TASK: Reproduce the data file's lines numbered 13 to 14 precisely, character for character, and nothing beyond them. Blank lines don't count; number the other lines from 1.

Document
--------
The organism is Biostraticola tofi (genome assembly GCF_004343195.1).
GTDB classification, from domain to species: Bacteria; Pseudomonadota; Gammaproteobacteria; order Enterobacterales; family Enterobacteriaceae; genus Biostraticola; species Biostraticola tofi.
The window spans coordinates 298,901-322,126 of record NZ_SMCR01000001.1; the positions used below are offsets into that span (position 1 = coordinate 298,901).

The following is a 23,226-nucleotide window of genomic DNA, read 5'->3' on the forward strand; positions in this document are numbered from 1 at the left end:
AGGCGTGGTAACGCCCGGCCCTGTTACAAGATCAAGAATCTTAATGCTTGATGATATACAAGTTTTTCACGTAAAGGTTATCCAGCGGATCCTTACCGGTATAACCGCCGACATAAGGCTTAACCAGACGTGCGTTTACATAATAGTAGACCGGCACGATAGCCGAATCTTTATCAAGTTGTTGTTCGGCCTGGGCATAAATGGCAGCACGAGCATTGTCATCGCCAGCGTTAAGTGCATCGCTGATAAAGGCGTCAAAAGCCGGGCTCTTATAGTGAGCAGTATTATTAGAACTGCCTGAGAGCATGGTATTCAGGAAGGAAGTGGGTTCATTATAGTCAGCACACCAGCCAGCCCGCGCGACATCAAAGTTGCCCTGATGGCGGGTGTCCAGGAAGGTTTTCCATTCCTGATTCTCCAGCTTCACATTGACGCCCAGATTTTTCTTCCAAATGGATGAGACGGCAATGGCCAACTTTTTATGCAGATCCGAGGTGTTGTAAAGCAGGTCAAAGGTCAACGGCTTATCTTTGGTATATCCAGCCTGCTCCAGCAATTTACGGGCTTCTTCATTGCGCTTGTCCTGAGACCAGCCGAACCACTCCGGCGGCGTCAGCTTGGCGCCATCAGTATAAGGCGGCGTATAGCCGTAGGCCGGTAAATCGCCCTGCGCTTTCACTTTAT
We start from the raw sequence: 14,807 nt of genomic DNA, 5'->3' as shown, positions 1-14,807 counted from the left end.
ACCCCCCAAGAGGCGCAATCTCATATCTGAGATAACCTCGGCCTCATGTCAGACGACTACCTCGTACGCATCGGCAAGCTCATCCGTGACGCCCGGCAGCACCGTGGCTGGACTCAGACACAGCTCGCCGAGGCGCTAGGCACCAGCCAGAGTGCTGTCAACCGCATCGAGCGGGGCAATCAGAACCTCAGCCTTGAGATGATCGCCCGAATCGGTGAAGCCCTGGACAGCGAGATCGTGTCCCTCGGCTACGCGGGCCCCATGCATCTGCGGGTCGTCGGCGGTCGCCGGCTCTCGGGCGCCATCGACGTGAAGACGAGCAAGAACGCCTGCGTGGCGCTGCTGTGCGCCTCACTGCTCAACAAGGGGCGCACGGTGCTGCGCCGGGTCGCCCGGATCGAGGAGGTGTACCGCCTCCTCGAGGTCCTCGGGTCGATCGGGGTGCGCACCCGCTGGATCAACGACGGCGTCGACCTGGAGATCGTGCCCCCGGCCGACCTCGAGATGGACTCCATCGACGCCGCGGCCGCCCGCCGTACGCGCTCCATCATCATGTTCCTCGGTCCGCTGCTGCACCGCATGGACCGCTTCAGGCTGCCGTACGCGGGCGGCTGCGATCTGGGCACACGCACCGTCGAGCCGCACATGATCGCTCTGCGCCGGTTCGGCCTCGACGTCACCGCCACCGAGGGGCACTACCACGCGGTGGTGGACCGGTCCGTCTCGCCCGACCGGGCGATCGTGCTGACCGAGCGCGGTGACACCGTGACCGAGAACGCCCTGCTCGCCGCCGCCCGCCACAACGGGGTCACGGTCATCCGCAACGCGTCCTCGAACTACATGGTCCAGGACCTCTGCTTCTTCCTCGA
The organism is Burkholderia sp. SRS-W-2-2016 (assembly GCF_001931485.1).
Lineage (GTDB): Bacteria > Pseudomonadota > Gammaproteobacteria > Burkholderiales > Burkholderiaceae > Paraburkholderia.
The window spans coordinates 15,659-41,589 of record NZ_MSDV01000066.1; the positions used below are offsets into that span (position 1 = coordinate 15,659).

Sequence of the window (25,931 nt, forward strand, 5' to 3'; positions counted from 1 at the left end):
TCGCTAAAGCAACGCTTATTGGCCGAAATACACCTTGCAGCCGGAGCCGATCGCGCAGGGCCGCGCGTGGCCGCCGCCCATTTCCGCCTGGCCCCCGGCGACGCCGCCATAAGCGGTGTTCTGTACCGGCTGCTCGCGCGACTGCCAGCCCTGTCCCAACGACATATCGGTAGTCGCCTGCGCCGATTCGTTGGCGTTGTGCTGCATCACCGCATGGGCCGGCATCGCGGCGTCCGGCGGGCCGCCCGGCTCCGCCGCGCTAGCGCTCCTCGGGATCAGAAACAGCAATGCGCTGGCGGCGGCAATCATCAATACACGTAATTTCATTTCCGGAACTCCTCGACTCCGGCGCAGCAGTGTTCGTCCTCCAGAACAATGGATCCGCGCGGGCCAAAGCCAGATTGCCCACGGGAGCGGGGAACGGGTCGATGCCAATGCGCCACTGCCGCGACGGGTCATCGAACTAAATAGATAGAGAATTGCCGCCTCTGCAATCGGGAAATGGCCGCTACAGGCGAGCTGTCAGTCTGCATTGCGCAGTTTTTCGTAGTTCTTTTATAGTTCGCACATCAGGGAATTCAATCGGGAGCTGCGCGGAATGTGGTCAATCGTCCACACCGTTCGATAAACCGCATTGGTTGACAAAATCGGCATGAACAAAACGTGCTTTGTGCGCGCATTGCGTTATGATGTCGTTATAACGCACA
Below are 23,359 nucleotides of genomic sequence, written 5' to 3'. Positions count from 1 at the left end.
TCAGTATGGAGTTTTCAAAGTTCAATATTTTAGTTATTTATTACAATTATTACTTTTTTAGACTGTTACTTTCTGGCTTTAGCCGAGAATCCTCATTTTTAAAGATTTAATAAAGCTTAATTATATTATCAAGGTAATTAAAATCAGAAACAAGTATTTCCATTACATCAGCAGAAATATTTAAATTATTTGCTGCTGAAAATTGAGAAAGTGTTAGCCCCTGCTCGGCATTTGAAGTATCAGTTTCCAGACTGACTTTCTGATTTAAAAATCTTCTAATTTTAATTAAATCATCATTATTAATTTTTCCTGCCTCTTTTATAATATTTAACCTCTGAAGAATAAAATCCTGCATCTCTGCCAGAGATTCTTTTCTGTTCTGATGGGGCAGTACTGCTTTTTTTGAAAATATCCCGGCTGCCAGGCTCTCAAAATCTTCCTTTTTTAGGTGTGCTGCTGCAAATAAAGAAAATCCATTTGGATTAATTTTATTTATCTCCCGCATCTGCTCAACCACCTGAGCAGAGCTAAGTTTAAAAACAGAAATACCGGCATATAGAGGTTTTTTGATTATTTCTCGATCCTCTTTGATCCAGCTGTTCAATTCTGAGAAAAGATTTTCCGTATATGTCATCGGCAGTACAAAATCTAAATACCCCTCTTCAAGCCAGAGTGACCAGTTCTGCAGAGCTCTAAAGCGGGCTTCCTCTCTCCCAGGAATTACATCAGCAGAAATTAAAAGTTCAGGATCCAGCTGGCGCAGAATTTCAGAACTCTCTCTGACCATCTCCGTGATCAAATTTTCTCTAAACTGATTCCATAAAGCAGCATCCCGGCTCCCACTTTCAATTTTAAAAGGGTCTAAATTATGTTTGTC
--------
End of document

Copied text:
Below are 23,359 nucleotides of genomic sequence, written 5' to 3'. Positions count from 1 at the left end.
TCAGTATGGAGTTTTCAAAGTTCAATATTTTAGTTATTTATTACAATTATTACTTTTTTAGACTGTTACTTTCTGGCTTTAGCCGAGAATCCTCATTTTTAAAGATTTAATAAAGCTTAATTATATTATCAAGGTAATTAAAATCAGAAACAAGTATTTCCATTACATCAGCAGAAATATTTAAATTATTTGCTGCTGAAAATTGAGAAAGTGTTAGCCCCTGCTCGGCATTTGAAGTATCAGTTTCCAGACTGACTTTCTGATTTAAAAATCTTCTAATTTTAATTAAATCATCATTATTAATTTTTCCTGCCTCTTTTATAATATTTAACCTCTGAAGAATAAAATCCTGCATCTCTGCCAGAGATTCTTTTCTGTTCTGATGGGGCAGTACTGCTTTTTTTGAAAATATCCCGGCTGCCAGGCTCTCAAAATCTTCCTTTTTTAGGTGTGCTGCTGCAAATAAAGAAAATCCATTTGGATTAATTTTATTTATCTCCCGCATCTGCTCAACCACCTGAGCAGAGCTAAGTTTAAAAACAGAAATACCGGCATATAGAGGTTTTTTGATTATTTCTCGATCCTCTTTGATCCAGCTGTTCAATTCTGAGAAAAGATTTTCCGTATATGTCATCGGCAGTACAAAATCTAAATACCCCTCTTCAAGCCAGAGTGACCAGTTCTGCAGAGCTCTAAAGCGGGCTTCCTCTCTCCCAGGAATTACATCAGCAGAAATTAAAAGTTCAGGATCCAGCTGGCGCAGAATTTCAGAACTCTCTCTGACCATCTCCGTGATCAAATTTTCTCTAAACTGATTCCATAAAGCAGCATCCCGGCTCCCACTTTCAATTTTAAAAGGGTCTAAATTATGTTTGTC